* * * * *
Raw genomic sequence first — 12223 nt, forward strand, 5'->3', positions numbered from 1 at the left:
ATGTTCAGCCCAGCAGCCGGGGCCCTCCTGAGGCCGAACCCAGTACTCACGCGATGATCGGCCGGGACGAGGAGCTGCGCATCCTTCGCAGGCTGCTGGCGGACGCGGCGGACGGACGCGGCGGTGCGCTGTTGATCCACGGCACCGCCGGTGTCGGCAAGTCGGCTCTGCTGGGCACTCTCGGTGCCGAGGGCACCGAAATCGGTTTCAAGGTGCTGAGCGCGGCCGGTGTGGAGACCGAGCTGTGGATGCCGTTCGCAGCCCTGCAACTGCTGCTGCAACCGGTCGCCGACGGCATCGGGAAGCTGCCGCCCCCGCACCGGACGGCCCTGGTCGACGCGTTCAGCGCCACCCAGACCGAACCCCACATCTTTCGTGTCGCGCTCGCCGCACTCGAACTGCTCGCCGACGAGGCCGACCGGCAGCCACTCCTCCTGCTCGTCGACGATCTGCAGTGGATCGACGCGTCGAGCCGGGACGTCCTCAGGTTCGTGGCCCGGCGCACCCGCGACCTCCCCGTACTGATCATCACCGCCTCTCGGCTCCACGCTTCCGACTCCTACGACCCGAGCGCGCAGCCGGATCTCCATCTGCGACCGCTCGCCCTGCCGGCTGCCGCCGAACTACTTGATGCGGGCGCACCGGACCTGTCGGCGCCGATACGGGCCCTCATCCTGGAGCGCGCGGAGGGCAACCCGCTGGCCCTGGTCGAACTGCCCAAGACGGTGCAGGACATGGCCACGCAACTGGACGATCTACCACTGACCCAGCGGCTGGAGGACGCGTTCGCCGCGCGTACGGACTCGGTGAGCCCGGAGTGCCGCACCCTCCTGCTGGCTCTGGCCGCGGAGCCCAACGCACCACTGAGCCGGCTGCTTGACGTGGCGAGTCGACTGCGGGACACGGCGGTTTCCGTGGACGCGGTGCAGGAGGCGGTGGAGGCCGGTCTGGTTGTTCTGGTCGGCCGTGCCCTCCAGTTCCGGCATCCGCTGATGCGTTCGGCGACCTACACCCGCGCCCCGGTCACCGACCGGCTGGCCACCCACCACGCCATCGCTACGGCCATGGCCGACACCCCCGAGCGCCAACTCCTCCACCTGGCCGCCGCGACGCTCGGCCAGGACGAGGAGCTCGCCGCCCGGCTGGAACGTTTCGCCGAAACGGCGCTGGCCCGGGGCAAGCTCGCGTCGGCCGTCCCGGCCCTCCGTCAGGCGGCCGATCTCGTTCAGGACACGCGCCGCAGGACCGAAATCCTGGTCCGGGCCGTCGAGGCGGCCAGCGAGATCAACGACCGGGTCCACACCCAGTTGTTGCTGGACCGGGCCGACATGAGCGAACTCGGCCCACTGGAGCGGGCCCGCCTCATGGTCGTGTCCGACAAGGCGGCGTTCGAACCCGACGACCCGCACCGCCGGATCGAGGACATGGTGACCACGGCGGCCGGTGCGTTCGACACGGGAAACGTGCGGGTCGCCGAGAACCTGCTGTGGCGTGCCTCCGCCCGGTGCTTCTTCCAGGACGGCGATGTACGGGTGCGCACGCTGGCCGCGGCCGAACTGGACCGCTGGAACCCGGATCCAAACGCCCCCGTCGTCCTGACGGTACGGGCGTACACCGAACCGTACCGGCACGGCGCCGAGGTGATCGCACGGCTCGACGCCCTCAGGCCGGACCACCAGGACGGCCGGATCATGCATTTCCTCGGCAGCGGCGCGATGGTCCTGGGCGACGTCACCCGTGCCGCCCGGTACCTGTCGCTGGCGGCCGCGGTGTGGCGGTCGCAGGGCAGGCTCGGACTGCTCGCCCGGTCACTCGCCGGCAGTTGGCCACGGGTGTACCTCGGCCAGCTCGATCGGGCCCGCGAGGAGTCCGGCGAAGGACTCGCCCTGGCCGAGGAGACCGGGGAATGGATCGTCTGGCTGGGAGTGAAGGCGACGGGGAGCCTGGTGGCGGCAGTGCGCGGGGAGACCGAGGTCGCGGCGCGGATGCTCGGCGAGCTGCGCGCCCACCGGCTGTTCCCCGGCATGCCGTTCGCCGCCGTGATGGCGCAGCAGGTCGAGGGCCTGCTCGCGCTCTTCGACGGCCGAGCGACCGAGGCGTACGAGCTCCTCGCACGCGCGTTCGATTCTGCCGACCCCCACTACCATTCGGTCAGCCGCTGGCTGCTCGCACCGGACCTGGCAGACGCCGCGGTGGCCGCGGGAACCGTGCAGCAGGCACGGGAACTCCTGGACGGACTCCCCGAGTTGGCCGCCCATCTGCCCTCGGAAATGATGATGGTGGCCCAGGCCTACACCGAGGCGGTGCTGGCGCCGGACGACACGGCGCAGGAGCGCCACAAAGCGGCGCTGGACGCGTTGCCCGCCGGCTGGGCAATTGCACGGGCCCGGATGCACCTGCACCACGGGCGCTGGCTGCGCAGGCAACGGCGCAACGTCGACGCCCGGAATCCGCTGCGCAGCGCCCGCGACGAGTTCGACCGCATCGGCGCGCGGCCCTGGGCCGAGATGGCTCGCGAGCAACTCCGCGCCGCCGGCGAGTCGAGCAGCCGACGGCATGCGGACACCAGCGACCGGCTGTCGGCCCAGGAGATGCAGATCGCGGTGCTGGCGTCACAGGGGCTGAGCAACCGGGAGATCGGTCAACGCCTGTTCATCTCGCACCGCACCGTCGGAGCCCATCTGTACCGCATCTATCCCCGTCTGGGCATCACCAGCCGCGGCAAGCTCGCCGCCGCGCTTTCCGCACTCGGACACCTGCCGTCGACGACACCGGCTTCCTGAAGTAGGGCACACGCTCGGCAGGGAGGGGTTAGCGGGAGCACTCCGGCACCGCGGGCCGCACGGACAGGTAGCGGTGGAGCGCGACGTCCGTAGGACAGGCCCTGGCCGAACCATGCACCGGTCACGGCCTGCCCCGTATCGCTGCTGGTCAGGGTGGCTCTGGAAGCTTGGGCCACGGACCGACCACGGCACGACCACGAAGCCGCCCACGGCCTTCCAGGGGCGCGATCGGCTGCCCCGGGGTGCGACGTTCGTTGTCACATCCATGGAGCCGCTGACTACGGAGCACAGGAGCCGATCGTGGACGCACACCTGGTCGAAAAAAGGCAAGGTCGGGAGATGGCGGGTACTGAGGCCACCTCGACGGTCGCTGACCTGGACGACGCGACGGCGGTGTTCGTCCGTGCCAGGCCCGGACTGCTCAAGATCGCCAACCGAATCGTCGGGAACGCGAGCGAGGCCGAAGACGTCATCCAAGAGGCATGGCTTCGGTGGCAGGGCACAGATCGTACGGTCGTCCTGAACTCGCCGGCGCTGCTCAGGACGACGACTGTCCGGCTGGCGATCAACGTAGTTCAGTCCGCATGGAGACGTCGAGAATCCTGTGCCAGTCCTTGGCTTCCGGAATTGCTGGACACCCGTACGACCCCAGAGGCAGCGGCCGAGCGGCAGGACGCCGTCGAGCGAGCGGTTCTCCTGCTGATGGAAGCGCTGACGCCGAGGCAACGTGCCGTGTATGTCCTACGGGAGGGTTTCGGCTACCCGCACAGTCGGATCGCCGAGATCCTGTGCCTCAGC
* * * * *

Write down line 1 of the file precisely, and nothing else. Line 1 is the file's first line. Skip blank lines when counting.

Raw genomic sequence first — 12223 nt, forward strand, 5'->3', positions numbered from 1 at the left: